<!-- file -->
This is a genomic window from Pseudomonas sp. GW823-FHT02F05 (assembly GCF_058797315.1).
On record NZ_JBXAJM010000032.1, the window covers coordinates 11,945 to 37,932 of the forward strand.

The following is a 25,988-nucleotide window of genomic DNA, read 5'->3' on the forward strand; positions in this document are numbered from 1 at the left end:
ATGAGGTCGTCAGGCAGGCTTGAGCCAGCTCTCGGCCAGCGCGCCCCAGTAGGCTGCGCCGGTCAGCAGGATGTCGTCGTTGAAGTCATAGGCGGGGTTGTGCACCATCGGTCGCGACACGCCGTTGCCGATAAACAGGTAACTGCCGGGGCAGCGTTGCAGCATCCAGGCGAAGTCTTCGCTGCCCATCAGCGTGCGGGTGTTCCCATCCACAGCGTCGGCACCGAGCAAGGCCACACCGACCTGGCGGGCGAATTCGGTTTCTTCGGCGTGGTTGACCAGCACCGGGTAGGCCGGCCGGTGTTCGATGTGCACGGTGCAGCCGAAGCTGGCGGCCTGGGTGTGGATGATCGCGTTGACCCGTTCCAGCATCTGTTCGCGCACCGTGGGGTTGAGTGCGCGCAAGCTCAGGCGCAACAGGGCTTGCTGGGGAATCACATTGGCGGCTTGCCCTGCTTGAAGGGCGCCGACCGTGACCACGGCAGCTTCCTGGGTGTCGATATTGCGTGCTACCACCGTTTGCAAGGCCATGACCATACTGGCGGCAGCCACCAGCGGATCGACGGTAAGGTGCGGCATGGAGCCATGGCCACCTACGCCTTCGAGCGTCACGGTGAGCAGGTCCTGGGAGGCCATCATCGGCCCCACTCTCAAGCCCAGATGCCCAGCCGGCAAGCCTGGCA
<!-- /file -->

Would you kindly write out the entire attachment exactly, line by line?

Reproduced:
This is a genomic window from Pseudomonas sp. GW823-FHT02F05 (assembly GCF_058797315.1).
On record NZ_JBXAJM010000032.1, the window covers coordinates 11,945 to 37,932 of the forward strand.

The following is a 25,988-nucleotide window of genomic DNA, read 5'->3' on the forward strand; positions in this document are numbered from 1 at the left end:
ATGAGGTCGTCAGGCAGGCTTGAGCCAGCTCTCGGCCAGCGCGCCCCAGTAGGCTGCGCCGGTCAGCAGGATGTCGTCGTTGAAGTCATAGGCGGGGTTGTGCACCATCGGTCGCGACACGCCGTTGCCGATAAACAGGTAACTGCCGGGGCAGCGTTGCAGCATCCAGGCGAAGTCTTCGCTGCCCATCAGCGTGCGGGTGTTCCCATCCACAGCGTCGGCACCGAGCAAGGCCACACCGACCTGGCGGGCGAATTCGGTTTCTTCGGCGTGGTTGACCAGCACCGGGTAGGCCGGCCGGTGTTCGATGTGCACGGTGCAGCCGAAGCTGGCGGCCTGGGTGTGGATGATCGCGTTGACCCGTTCCAGCATCTGTTCGCGCACCGTGGGGTTGAGTGCGCGCAAGCTCAGGCGCAACAGGGCTTGCTGGGGAATCACATTGGCGGCTTGCCCTGCTTGAAGGGCGCCGACCGTGACCACGGCAGCTTCCTGGGTGTCGATATTGCGTGCTACCACCGTTTGCAAGGCCATGACCATACTGGCGGCAGCCACCAGCGGATCGACGGTAAGGTGCGGCATGGAGCCATGGCCACCTACGCCTTCGAGCGTCACGGTGAGCAGGTCCTGGGAGGCCATCATCGGCCCCACTCTCAAGCCCAGATGCCCAGCCGGCAAGCCTGGCA